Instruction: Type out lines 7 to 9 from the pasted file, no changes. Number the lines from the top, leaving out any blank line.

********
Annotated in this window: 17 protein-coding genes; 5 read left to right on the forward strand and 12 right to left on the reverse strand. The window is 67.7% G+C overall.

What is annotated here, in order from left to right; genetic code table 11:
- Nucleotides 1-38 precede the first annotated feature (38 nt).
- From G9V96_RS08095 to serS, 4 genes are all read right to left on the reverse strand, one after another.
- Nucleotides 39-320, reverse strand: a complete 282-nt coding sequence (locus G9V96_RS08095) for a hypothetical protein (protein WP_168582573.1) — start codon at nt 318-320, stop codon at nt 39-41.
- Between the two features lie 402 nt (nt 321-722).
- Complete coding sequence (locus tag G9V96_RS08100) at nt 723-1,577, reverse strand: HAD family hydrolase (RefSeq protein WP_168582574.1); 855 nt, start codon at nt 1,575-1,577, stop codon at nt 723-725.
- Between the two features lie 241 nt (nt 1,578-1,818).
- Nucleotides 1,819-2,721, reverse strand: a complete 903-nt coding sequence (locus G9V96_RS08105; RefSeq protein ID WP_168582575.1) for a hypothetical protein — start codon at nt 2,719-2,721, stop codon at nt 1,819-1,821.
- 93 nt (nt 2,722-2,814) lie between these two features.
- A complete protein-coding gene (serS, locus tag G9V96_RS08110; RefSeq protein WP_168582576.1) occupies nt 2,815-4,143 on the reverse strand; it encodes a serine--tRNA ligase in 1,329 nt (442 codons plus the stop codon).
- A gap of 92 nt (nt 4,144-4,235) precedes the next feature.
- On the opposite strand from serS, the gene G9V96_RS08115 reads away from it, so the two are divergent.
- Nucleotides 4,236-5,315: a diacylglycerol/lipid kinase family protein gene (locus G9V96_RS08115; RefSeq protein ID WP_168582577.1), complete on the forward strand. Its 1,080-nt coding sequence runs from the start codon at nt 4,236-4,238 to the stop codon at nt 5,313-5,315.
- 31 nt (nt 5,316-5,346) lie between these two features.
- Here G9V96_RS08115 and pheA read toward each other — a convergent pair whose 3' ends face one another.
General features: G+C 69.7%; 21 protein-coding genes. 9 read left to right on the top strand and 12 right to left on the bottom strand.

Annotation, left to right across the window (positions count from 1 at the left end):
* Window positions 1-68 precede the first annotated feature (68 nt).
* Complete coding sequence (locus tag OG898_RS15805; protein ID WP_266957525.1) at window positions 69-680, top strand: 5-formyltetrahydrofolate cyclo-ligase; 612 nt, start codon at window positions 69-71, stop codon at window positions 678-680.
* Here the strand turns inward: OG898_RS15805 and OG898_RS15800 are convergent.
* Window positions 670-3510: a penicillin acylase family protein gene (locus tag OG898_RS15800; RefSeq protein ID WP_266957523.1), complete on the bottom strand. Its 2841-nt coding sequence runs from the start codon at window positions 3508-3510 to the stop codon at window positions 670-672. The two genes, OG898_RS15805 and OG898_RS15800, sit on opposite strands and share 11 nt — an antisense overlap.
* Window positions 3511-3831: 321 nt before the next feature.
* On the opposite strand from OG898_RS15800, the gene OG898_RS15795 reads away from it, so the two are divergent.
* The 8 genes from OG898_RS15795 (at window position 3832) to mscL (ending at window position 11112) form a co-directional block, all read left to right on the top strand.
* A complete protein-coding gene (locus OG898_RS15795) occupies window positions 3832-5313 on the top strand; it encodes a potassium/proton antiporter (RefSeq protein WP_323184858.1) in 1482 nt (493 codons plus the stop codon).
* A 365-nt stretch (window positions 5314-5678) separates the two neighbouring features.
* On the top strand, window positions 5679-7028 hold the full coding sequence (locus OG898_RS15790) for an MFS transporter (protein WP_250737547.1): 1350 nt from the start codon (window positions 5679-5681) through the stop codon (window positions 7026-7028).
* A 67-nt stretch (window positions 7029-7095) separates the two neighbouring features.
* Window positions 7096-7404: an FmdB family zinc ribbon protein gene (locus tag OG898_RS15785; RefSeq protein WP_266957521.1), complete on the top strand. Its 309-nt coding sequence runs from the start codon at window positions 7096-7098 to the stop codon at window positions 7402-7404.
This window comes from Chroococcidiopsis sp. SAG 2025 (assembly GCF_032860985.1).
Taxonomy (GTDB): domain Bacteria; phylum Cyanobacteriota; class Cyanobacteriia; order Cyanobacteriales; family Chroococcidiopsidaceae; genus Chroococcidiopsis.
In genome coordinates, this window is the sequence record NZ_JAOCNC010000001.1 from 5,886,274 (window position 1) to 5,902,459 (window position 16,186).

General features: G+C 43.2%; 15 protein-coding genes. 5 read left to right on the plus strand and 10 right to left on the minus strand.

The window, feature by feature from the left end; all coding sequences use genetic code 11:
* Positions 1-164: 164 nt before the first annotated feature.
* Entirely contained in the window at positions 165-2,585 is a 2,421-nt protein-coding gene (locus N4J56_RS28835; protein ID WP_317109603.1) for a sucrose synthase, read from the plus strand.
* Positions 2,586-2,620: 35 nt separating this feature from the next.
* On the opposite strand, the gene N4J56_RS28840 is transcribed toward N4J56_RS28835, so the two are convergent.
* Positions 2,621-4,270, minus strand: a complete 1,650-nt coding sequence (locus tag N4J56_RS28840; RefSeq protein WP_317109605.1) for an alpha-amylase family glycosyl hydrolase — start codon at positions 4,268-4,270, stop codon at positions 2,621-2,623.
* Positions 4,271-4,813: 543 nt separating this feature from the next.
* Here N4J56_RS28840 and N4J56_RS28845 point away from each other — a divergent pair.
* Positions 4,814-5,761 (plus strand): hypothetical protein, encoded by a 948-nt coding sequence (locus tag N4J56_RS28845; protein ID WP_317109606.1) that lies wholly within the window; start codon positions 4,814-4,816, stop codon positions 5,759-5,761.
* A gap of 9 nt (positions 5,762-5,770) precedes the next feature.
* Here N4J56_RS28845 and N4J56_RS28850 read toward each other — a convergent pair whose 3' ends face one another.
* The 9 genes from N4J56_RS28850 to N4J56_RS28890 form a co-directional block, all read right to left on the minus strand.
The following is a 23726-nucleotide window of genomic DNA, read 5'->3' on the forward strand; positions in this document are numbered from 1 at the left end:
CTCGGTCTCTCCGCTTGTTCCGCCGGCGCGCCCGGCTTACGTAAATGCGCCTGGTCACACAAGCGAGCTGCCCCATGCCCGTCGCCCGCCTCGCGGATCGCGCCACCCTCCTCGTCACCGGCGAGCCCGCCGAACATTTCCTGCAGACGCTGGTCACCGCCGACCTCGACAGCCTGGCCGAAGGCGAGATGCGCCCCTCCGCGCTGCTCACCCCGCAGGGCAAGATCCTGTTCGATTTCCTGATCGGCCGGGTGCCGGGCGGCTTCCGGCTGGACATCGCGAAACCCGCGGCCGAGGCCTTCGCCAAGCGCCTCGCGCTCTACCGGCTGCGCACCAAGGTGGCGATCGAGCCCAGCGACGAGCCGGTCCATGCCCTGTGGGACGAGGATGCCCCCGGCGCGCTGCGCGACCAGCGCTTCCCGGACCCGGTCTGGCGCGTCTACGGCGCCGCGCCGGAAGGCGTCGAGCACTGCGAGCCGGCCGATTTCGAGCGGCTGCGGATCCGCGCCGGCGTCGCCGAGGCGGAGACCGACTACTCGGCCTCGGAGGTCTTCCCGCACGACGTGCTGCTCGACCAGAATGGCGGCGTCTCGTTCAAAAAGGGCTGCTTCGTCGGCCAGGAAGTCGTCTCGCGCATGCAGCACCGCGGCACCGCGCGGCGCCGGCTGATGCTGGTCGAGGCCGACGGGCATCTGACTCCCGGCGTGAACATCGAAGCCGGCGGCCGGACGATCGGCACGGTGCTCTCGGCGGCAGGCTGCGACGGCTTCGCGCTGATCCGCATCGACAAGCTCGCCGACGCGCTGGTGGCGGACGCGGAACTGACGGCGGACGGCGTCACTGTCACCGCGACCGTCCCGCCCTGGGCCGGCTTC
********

- Complete coding sequence (locus tag G9V96_RS08100) at nt 723-1,577, reverse strand: HAD family hydrolase (RefSeq protein WP_168582574.1); 855 nt, start codon at nt 1,575-1,577, stop codon at nt 723-725.
- Between the two features lie 241 nt (nt 1,578-1,818).
- Nucleotides 1,819-2,721, reverse strand: a complete 903-nt coding sequence (locus G9V96_RS08105; RefSeq protein ID WP_168582575.1) for a hypothetical protein — start codon at nt 2,719-2,721, stop codon at nt 1,819-1,821.